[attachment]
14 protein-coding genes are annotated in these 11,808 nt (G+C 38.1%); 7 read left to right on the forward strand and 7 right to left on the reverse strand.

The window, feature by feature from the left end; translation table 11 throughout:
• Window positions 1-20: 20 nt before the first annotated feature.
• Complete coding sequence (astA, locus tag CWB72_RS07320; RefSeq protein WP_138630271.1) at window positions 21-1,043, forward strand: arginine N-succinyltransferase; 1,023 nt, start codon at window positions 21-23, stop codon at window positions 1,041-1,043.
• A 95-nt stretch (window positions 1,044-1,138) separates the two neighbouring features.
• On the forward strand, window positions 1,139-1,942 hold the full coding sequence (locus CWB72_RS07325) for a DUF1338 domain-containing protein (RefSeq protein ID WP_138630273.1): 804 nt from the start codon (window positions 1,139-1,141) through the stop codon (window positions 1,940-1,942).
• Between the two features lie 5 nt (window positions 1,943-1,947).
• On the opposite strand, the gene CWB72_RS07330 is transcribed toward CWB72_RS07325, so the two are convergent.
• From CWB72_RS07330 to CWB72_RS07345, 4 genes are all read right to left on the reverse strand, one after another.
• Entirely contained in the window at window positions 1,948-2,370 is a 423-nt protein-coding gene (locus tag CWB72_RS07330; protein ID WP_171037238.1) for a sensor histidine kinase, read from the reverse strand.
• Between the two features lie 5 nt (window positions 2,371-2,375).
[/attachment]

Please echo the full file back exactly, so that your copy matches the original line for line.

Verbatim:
14 protein-coding genes are annotated in these 11,808 nt (G+C 38.1%); 7 read left to right on the forward strand and 7 right to left on the reverse strand.

The window, feature by feature from the left end; translation table 11 throughout:
• Window positions 1-20: 20 nt before the first annotated feature.
• Complete coding sequence (astA, locus tag CWB72_RS07320; RefSeq protein WP_138630271.1) at window positions 21-1,043, forward strand: arginine N-succinyltransferase; 1,023 nt, start codon at window positions 21-23, stop codon at window positions 1,041-1,043.
• A 95-nt stretch (window positions 1,044-1,138) separates the two neighbouring features.
• On the forward strand, window positions 1,139-1,942 hold the full coding sequence (locus CWB72_RS07325) for a DUF1338 domain-containing protein (RefSeq protein ID WP_138630273.1): 804 nt from the start codon (window positions 1,139-1,141) through the stop codon (window positions 1,940-1,942).
• Between the two features lie 5 nt (window positions 1,943-1,947).
• On the opposite strand, the gene CWB72_RS07330 is transcribed toward CWB72_RS07325, so the two are convergent.
• From CWB72_RS07330 to CWB72_RS07345, 4 genes are all read right to left on the reverse strand, one after another.
• Entirely contained in the window at window positions 1,948-2,370 is a 423-nt protein-coding gene (locus tag CWB72_RS07330; protein ID WP_171037238.1) for a sensor histidine kinase, read from the reverse strand.
• Between the two features lie 5 nt (window positions 2,371-2,375).